One could, however, do more in the analog front end, either a sample and hold or a "detector", (RC filter); but these days that is usually done in software, especially for such a low frequency signal (50/60 Hz), which I presume this is.

This is a lot of parts, but with 1% resistors it can be "calibrationless".

If you are only building 10 units it might be easier to put a pot in the circuit, using the optos, and tweak each PCB manually. Then put a dab of glue on the pot.
This is certainly less expensive that transformers, and still gives you isolation.

The opto will also give you pulses outputs.

An ADC can easily track the output in an ISR and again set a value for the Main program to use, Valid, Undefined, High.

Many of the micros also have an analog comparator which could also be used, once the signal is isolated and attenuated and the "negative" voltage is blocked or offset, (recall that AVRs DON'T like negative voltage on their input pins!).

JC

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I would like to have the isolation, so I dont think I will go with the ac-dc linear regulator.

I hope to have minimal components, so if I could I would like to avoid transformers.

Browsing around fairchild semi's site, this seems a better part than the one i have initially found http://www.fairchildsemi.com/pf/...

I think I like the idea of a pot.
So, if I want isolation and if I am going from AC to DC, then it is either a photocoupler or a transformer?

Is there a better circuit config for the photocoupler? One that will not be much dependent on the current transfer ratio of the part?

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Well, another option is to skip all the op-amp stuff and go digital.

Use a simple diode to R-Zener voltage regulator, with a cap across the zener, (or similar).

Use this to power a Tiny. The Tiny measures the incoming voltage via a resistive divider and its ADC.

The Tiny outputs a digital signal via the opto-coupler. This could be a USART driving the opto, sending data packets, or it could be frequency modulated, or pulse width modulated, etc.

For example, < 10 V: 500 Hz square wave output.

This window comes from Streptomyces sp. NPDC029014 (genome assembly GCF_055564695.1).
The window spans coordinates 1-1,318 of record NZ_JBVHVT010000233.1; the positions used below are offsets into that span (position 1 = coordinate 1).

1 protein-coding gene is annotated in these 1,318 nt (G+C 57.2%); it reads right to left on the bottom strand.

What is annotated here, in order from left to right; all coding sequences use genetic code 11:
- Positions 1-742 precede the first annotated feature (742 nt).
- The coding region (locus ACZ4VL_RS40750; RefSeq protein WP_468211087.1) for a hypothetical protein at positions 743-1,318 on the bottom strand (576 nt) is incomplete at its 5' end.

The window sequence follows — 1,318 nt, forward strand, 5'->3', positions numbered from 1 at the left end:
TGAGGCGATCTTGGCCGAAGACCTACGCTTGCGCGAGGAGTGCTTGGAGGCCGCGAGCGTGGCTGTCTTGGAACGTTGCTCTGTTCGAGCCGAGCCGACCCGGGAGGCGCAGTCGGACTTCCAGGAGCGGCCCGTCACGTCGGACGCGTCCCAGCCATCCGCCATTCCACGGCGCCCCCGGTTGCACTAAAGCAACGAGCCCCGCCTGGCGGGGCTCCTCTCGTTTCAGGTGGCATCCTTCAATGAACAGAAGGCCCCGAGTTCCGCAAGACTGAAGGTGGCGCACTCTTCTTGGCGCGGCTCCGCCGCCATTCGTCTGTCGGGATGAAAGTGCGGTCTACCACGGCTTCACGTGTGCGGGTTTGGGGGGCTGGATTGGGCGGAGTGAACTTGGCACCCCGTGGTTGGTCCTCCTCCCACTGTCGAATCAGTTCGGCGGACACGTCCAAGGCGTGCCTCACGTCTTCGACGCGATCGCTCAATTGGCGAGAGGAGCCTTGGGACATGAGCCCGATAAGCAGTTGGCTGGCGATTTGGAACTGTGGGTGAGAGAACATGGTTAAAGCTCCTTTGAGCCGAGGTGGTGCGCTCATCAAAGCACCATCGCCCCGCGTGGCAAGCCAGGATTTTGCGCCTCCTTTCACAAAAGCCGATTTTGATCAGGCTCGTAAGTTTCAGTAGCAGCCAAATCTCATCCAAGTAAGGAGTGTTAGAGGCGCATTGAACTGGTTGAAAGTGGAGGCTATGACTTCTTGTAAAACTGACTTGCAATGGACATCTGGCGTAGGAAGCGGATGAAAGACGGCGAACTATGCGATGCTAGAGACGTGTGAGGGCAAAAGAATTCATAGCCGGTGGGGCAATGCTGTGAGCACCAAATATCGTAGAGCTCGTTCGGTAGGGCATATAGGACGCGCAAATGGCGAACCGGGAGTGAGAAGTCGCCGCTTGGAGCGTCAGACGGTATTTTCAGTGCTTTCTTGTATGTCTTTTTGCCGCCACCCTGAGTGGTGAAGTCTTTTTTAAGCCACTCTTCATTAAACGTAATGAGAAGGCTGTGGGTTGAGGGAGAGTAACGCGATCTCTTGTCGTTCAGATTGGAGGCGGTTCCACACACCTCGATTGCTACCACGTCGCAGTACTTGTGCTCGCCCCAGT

10-20 V: 750 Hz output.
> 20 V: 1000 Hz output.

Two items to be aware of:

The Tiny sits on the incoming power supply, it is NOT isolated. This may or may not be a problem.

The 0-10 V input range is problematic for this method, as the input is what is powering the Tiny and the LED inside the opto-coupler.

If No output signal is acceptable to indicate 0-10 V, and the Tiny only outputs a signal for 10- 20 V, and > 20 V then this method works.

This is essentially calibrationless, which is an advantage.

If you have not worked on "live" circuitry before and you elect to go this route then say so, and perhaps you will get safety some pointers.

For example:

Keep one hand in your pocket when probing the circuit.

Use a battery powered O'scope, or one designed for testing Mains supplies, or you can inadvertently fry your scope's front end.

Be careful how you keep fingers from touching live parts of the circuitry when it is done, and put in a case. A "Caution! High Voltage Inside!" sticker is helpful, as is potting the entire high voltage section. What you do depends upon who is likely, (or even unlikely), to be tinkering with the device in the future.

Keeping the two "halves" of the circuit physically separated on the PCB.

etc.

JC

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Thanks for the pointers. I have tried to avoid mains as much as possible. I am a wuss who likes small voltages. This is why I would like isolation as much as possible.
Haven't digested what you said, will try to simulate this first...